Colonel Mackenzie, commander of the 4th Cavalry Regiment at Fort Clark near Brackettville in Kinney County in southwest Texas during the 1870s, receives secret orders from President Ulysses...
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An outlaw gang steals an army wagon full of repeating rifles and hightails it for Mexico. Mackenzie and his men cross the Rio Grande and steal the wagon back. Trying to hide the wagon's contents from...
While pursuing a gang of outlaws, Colonel Mackenzie enters a remote farmhouse and finds a woman bludgeoned to death and Andy Wheeler barely conscious from what he claims as a pistol whipping. Wheeler...
In order to trap a band of outlaws who have been raiding ammunition wagons being sent to the Mexican army, Colonel Mackenzie uses a heliograph, a signaling device that uses mirrors, to coordinate his...
This is the story of Marshal Dan Troop of Laramie, Wyoming, and his Deputy Johnny McKay, an orphan Troop took under his wing. In the second season, Lily Merrill opens The Birdcage Saloon, ... See full summary »
Cimmaron City is booming due to oil and gold and hopes to become capital of the future state of Oklahoma. Matthew Rockford is the son of the city's founder; he's now mayor and a major cattle rancher. Sheriff Temple must keep law and order.
Colonel Mackenzie, commander of the 4th Cavalry Regiment at Fort Clark near Brackettville in Kinney County in southwest Texas during the 1870s, receives secret orders from President Ulysses S. Grant and Secretary of War William W. Belknap to stop bandits from crossing the Rio Grande into the United States, or from returning to Mexico.Written by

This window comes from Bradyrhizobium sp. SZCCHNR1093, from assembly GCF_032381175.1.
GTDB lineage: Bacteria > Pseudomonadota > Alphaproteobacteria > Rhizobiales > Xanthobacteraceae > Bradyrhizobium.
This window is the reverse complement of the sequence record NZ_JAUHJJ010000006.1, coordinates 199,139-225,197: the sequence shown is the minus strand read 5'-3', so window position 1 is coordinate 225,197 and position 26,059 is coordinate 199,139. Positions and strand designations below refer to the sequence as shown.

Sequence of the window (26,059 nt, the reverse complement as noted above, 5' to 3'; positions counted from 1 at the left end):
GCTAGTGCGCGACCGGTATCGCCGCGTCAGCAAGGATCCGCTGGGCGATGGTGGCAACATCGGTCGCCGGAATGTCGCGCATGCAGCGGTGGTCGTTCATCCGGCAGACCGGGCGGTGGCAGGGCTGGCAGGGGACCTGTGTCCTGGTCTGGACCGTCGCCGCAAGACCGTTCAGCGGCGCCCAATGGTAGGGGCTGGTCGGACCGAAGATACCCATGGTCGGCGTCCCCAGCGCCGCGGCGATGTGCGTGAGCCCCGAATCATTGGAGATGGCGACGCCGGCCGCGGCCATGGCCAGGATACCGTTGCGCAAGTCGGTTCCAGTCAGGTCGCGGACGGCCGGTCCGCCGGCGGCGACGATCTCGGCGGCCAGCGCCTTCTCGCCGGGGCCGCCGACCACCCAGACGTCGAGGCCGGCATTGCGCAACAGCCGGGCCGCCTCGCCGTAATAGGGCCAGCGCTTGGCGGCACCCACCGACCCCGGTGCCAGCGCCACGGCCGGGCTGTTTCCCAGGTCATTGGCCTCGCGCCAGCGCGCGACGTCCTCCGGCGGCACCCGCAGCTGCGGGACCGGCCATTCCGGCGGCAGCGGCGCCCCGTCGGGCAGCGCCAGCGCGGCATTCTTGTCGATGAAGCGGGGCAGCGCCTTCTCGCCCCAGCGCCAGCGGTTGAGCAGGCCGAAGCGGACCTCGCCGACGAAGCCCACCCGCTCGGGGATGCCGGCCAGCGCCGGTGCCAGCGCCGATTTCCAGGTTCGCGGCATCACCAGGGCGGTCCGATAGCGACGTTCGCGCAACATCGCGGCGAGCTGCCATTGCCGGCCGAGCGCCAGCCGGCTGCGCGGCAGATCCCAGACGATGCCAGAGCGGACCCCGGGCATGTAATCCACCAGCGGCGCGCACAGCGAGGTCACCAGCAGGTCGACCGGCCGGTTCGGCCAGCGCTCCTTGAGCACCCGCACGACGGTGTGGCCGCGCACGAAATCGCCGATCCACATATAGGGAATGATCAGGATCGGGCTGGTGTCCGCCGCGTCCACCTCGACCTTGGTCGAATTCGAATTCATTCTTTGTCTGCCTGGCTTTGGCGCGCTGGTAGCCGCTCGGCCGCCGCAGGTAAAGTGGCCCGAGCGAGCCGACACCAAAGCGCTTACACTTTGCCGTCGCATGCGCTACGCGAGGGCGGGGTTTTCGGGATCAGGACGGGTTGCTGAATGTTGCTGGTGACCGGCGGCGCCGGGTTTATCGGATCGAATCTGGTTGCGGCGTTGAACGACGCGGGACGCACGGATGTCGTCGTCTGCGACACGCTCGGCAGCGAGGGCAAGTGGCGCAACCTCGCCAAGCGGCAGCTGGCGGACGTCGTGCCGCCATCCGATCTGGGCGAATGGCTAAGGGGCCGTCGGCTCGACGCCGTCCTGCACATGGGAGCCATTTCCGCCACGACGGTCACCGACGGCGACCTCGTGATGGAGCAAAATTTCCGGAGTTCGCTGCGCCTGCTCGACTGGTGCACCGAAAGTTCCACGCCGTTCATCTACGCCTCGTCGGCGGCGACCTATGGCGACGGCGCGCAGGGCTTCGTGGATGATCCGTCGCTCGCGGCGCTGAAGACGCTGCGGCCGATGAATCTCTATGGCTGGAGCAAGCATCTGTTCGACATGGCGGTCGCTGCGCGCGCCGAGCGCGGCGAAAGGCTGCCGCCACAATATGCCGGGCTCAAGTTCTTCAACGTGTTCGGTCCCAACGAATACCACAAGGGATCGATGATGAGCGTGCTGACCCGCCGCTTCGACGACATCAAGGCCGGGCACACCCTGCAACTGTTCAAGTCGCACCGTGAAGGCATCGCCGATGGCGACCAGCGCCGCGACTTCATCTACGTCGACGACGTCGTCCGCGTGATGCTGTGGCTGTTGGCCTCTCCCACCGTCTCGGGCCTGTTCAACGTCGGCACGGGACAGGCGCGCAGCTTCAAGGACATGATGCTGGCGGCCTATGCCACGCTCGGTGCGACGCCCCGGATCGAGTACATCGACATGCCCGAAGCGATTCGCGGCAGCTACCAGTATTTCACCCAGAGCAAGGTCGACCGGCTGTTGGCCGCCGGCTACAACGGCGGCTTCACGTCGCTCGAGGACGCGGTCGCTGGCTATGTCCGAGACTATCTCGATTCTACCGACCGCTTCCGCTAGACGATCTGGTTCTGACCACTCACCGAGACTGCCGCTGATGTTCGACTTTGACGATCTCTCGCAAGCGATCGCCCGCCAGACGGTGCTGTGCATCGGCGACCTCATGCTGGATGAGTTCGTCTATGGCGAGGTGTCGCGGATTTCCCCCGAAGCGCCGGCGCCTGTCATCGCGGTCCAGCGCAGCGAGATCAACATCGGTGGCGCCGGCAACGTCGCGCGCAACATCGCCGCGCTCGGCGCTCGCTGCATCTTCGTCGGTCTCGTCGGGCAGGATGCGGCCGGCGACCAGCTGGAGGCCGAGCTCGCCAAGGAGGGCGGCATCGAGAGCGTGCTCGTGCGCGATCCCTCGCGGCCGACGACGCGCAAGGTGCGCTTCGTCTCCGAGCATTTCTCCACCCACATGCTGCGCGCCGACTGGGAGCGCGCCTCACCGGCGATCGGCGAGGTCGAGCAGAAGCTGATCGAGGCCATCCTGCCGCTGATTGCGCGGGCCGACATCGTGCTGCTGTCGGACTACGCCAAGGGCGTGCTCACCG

Pilot TV Network
I've spent the last few weeks viewing 38 episodes on Youtube (one appears not to have been uploaded). Annoyingly a third or so of the latter episodes lack their final minute or two of plot.
The series compares well enough with other TV westerns of the 1950s period that I vaguely recall, though I would like be able to see the apparently-lost "Boots and Saddles" before saying which is best.
The latter did have rather more vivid characters whom I can still recall 60 years later, whereas Colonel Mackenzie is supported by a somewhat drab cast: the succession of junior officers look mostly the same and the personalities of the two NCOs most often seen never develop. Perhaps having a civilian scout appearing regularly would have helped - Chiricahua Corporal Killeagle appears in the penultimate episode and could have featured in earlier ones.
At least there very little contrived love interest (though in one episode the colonel does have to deal with an infatuated lady admirer), and now and then a familiar face appears: Doug McClure, Jack Elam, Morris Ankrum, John Doucette and - before stardom as Mr Spock - Leonard Nimoy.
One might carp at patrols away from the fort for several days with no apparent supplies - or did they live off the land? And each episode commences with the voice-over announcing that Mackenzie's illegal forays into Mexico risked death by hanging - so why do the soldiers not wear civilian clothing? One might as well be hung for a sheep as for a lamb! Still, I did enjoy the 850 minutes of viewing.
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